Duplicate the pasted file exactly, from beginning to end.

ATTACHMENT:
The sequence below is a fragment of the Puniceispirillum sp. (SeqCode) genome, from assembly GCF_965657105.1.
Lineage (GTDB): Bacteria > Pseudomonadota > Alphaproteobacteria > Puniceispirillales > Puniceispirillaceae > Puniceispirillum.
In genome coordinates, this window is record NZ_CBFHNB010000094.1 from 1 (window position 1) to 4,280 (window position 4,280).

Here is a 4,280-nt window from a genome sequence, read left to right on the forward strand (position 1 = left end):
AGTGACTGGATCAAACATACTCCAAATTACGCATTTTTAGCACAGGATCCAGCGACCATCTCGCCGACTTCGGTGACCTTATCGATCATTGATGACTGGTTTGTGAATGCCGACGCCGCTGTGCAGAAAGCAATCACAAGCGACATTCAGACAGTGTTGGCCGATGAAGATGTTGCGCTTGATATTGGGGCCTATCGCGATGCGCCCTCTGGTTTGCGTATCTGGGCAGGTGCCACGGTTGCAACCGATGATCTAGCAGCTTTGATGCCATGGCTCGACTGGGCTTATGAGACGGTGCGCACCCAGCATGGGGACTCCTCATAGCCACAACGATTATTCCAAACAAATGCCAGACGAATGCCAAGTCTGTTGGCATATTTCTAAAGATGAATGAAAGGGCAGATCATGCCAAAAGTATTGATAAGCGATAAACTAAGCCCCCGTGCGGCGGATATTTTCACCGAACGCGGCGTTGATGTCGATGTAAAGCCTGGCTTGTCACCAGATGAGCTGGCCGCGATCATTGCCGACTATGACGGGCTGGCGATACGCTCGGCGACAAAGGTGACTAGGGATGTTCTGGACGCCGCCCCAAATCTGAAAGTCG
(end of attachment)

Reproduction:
The sequence below is a fragment of the Puniceispirillum sp. (SeqCode) genome, from assembly GCF_965657105.1.
Lineage (GTDB): Bacteria > Pseudomonadota > Alphaproteobacteria > Puniceispirillales > Puniceispirillaceae > Puniceispirillum.
In genome coordinates, this window is record NZ_CBFHNB010000094.1 from 1 (window position 1) to 4,280 (window position 4,280).

Here is a 4,280-nt window from a genome sequence, read left to right on the forward strand (position 1 = left end):
AGTGACTGGATCAAACATACTCCAAATTACGCATTTTTAGCACAGGATCCAGCGACCATCTCGCCGACTTCGGTGACCTTATCGATCATTGATGACTGGTTTGTGAATGCCGACGCCGCTGTGCAGAAAGCAATCACAAGCGACATTCAGACAGTGTTGGCCGATGAAGATGTTGCGCTTGATATTGGGGCCTATCGCGATGCGCCCTCTGGTTTGCGTATCTGGGCAGGTGCCACGGTTGCAACCGATGATCTAGCAGCTTTGATGCCATGGCTCGACTGGGCTTATGAGACGGTGCGCACCCAGCATGGGGACTCCTCATAGCCACAACGATTATTCCAAACAAATGCCAGACGAATGCCAAGTCTGTTGGCATATTTCTAAAGATGAATGAAAGGGCAGATCATGCCAAAAGTATTGATAAGCGATAAACTAAGCCCCCGTGCGGCGGATATTTTCACCGAACGCGGCGTTGATGTCGATGTAAAGCCTGGCTTGTCACCAGATGAGCTGGCCGCGATCATTGCCGACTATGACGGGCTGGCGATACGCTCGGCGACAAAGGTGACTAGGGATGTTCTGGACGCCGCCCCAAATCTGAAAGTCG